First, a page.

capital by the river or the Dover Road. And if they 
decided on the river, there was generally a gorgeous sight 
to be witnessed on 

"The clear Thames bordered by its gardens green" 

— the Thames that is to say of the sixteenth century, and 
Mr. William Morris. The present Lord Mayors' Shows 
give us no conception, I fear, of the gorgeous processions 
which attended the passage of distinguished visitors up 
the river in the days when the Thames looked as Mr. 
Morris has described it, and the Lord Mayor of London 
was the important personage that French dramatists still 
believe him to be. Cardinal Pole came by this route on 
his return from exile, and the Poet Laureate in Queen 
Mary has put a fine passage into his mouth descriptive 
of his experience. With " royal barges " however, 
" thrones of purple on decks," "silver crosses sparkling 
before prows," " ripples twinkling in their diamond 
dance," " boats as glowing gay as regal gardens," we 
have nothing to do, so had better get on to Rochester 
vid Gad's Hill. 

Here Falstaff's horse was removed by Prince Hal, an 
operation which caused its owner to " fret like gummed 
velvet." Here he was desired by his unfeeling companion 
to lie down and lay his ear close to the ground in order 
that he might hear the tread of travellers — a formality 
which he declined to comply with, unless somebody 
promised to help him up. Here he was called opprobrious 
names — " Fat Guts " amongst others. Here he robbed 
the travellers who were carrying money to the king's 
exchequer, in order that he might divert it to the King's 
Arms. And here he was robbed of what he had robbed 
by his graceless confederates childishly bent on a 
practical joke. 



Tlu Prtcinct Gat*, Rockattr. 


The New Leader. 

Here too, from his house on Gad's Hill (and a very 
hideous house it is), Charles Dickens, having a full view 



of the scene of this Shakesperean interlude, gave novel 
after wonderful novel to an astonished world, which was 
never sated with a humour and an observation of life which 

cian s brain was hurt, and the magic pen 
began to move painfully and with labour, 
and the chair on Gad's Hill was found 
one June morning to be empty for ever. 

I remember the shock of that announce- 
ment well. It was as if some pulse in 

were indeed Shakesperean ; but kept craving and , 
calling for more, and for more — till the magi- Jh*- 

i f / 


The Xuns' Houses, Rochester. 

the nation's heart had stopped beating. There was as 
it were a feeling that some great embodied joy had 



left the world, and silence had fallen on places of 
divine laughter. So men must have felt, I think, 
when Rabelais died — Rabelais, the man who first 
taught a monk-ridden world how to shake its sides : 
so men must have felt, I think, when the day destined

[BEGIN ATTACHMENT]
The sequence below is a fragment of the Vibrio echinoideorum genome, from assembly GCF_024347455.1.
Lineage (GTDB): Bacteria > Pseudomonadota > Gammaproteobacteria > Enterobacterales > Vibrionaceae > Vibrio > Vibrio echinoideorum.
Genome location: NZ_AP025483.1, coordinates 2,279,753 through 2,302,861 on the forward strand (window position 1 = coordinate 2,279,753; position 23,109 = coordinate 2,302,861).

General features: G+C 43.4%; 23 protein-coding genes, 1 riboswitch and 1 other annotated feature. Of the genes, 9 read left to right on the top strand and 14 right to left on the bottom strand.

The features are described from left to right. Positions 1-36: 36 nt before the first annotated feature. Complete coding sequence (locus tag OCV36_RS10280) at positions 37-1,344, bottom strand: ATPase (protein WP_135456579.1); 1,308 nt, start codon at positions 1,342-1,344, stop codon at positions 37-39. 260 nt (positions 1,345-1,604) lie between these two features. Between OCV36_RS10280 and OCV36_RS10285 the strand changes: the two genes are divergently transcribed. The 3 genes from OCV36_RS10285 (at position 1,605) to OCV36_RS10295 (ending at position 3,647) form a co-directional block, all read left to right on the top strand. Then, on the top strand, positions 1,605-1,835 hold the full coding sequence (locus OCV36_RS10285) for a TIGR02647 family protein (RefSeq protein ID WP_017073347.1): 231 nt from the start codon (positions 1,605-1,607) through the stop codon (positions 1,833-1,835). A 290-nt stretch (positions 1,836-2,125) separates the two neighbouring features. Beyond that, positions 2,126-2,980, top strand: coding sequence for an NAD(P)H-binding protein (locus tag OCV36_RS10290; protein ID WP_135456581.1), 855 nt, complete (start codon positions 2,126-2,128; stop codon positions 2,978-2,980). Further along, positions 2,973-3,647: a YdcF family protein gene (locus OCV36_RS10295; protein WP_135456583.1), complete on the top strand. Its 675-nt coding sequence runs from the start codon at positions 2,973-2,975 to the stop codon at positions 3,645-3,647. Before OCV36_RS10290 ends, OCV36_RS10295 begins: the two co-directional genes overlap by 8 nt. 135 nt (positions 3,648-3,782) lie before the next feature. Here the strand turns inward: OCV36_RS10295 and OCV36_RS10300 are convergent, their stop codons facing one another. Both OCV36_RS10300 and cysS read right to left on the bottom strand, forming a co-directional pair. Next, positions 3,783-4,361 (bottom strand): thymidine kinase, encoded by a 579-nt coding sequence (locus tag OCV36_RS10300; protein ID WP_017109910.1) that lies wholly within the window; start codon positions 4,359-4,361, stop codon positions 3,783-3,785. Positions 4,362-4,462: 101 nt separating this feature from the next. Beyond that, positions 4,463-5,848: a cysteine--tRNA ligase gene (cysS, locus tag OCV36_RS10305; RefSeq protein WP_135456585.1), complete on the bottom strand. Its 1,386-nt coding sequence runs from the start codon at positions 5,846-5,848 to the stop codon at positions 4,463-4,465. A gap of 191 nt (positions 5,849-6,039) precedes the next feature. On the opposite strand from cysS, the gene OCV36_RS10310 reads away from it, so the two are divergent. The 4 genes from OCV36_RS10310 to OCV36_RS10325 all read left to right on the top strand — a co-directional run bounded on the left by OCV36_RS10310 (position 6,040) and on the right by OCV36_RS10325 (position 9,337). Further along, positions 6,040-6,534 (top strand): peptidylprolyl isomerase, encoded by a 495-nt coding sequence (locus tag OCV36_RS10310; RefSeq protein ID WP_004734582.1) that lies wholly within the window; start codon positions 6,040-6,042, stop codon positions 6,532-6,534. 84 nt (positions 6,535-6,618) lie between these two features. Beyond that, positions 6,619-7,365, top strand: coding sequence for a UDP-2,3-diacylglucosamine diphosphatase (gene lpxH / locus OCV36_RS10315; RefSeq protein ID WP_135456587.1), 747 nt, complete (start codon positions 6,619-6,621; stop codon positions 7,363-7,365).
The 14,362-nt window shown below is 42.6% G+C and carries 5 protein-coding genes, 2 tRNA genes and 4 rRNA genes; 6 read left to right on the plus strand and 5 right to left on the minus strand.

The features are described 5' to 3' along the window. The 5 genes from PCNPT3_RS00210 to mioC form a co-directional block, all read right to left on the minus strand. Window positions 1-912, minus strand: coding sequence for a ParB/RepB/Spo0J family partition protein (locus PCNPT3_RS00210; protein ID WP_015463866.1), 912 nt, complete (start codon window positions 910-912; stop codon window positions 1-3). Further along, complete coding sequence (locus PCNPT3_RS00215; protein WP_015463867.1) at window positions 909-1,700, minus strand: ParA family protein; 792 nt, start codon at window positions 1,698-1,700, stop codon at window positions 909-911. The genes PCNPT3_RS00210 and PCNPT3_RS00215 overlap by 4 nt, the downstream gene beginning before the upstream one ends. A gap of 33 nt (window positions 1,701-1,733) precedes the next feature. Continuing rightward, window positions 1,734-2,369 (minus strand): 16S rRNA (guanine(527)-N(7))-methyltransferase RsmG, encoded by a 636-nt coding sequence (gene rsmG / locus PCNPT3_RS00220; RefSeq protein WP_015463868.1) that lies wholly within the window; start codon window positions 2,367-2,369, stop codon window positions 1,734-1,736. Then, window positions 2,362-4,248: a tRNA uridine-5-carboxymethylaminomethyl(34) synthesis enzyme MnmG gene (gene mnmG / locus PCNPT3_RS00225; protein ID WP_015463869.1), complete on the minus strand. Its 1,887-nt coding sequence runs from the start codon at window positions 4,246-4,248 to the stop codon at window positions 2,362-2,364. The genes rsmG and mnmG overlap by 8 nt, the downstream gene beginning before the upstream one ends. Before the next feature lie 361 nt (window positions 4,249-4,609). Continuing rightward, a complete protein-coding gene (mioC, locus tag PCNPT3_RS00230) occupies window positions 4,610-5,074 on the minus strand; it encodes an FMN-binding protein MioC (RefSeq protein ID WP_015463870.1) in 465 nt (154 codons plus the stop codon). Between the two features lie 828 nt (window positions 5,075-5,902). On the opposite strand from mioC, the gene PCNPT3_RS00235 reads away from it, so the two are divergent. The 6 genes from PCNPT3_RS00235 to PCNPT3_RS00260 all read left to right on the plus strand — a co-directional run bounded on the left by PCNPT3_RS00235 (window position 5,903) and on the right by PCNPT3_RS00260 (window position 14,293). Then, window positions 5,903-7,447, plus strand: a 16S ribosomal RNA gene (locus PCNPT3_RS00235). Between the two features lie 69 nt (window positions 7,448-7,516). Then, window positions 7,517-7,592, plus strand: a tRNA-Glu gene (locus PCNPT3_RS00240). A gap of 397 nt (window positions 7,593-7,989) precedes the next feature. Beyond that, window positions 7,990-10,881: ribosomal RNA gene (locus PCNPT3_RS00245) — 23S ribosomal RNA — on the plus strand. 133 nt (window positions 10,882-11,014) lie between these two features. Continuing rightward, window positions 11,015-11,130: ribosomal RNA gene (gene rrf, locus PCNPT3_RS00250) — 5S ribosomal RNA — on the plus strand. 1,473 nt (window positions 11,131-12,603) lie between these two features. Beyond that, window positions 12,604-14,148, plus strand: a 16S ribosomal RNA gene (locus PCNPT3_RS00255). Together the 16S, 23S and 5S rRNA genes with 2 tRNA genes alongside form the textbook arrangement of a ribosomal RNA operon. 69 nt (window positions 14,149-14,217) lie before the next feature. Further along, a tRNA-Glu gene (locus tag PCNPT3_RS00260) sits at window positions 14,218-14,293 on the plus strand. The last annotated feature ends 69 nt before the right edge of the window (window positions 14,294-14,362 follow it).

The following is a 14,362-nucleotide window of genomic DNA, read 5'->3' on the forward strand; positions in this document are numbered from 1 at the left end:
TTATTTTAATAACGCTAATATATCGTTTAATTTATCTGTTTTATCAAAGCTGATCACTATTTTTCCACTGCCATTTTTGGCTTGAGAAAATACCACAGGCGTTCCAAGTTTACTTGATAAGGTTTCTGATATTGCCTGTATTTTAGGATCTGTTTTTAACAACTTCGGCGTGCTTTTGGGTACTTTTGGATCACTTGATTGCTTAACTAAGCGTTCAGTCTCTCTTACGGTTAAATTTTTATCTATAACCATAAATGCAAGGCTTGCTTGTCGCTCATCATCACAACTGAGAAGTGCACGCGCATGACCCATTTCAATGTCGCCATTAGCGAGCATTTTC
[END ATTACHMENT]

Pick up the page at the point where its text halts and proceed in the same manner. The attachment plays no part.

for the departure came to Swift and Fielding and Sterne 
— Sterne so much maligned by Coleridge and Thackeray 
and others, yet of all his contemporaries the most pro- 
found, the most misunderstood. Yes, the feeling was 
general, I think, that English literature had suffered an 

irremediable loss by 
Dickens's death ; and 
time has confirmed the 
fear. We have aban- 
doned laughter in these 
days for documentary 
evidence, psychology, 
realism, and other pre- 
scriptions for sleep, and 
have entered on a liter- 
ary era which has lost 
all touch and sym- 
pathy with Dickens, 
and is indeed divinely 

The above may ap- 
pear perhaps in a 
coaching article, a 
literary digression, but it is in truth but a resurrection 
pie of thoughts which occurred to me — and would occur 
to any real lover of Dickens — in the course of that two 
mile seven furlong walk on the Dover Road between 
Gad's Hill and Rochester, which the great author used 
to cover nearly every other day of his life. For Rochester 
is as closely associated with Dickens as Chaucer is with 
Canterbury, or Shakespeare with Stratford-on-Avon. In 
that great cycle of imaginative prose beginning with the 
Pickwick Papers and ending with Edwin Drood, Roches- 

Staircase in the Suns' Houses, Rochester. 



ter is written almost on the first page, and almost upon 
the last. Is it a wonder then that in the picturesquely- 
beautiful old town reminiscences of the departed genius 
should haunt one at every step ? 

" The principal productions of Rochester," wrote Mr. 
Pickwick, " appear to be soldiers, sailors, Jews, chalk, 
shrimps, officers, and dockyard men." But I think the 

The Bull and Victoria, Rochester. 

description is truer of the three other towns of Strood, 
Chatham, and New Brompton, which are included in the 
category ; for when I was at Rochester I saw few of 
these articles of commerce, and nothing whatever I am 
bound to say of the historic conviviality of the military. 
But I saw the cathedral and the castle, which are both 
fine, especially the castle ; and I heard as it were in the 
air the voice of the immortal Jingle observing, " Glorious 


pile — frowning walls — tottering arches — dark nooks — 
crumbling staircases — old cathedral too — earthy smell — 
pilgrims' feet worn away the old steps — confessionals like 
money-takers' boxes at the theatre ; " after which I looked 
at the bridge over which David Copperfield saw himself 
coming as evening closed in footsore and tired, and 
eating the bread that he had bought for supper ; after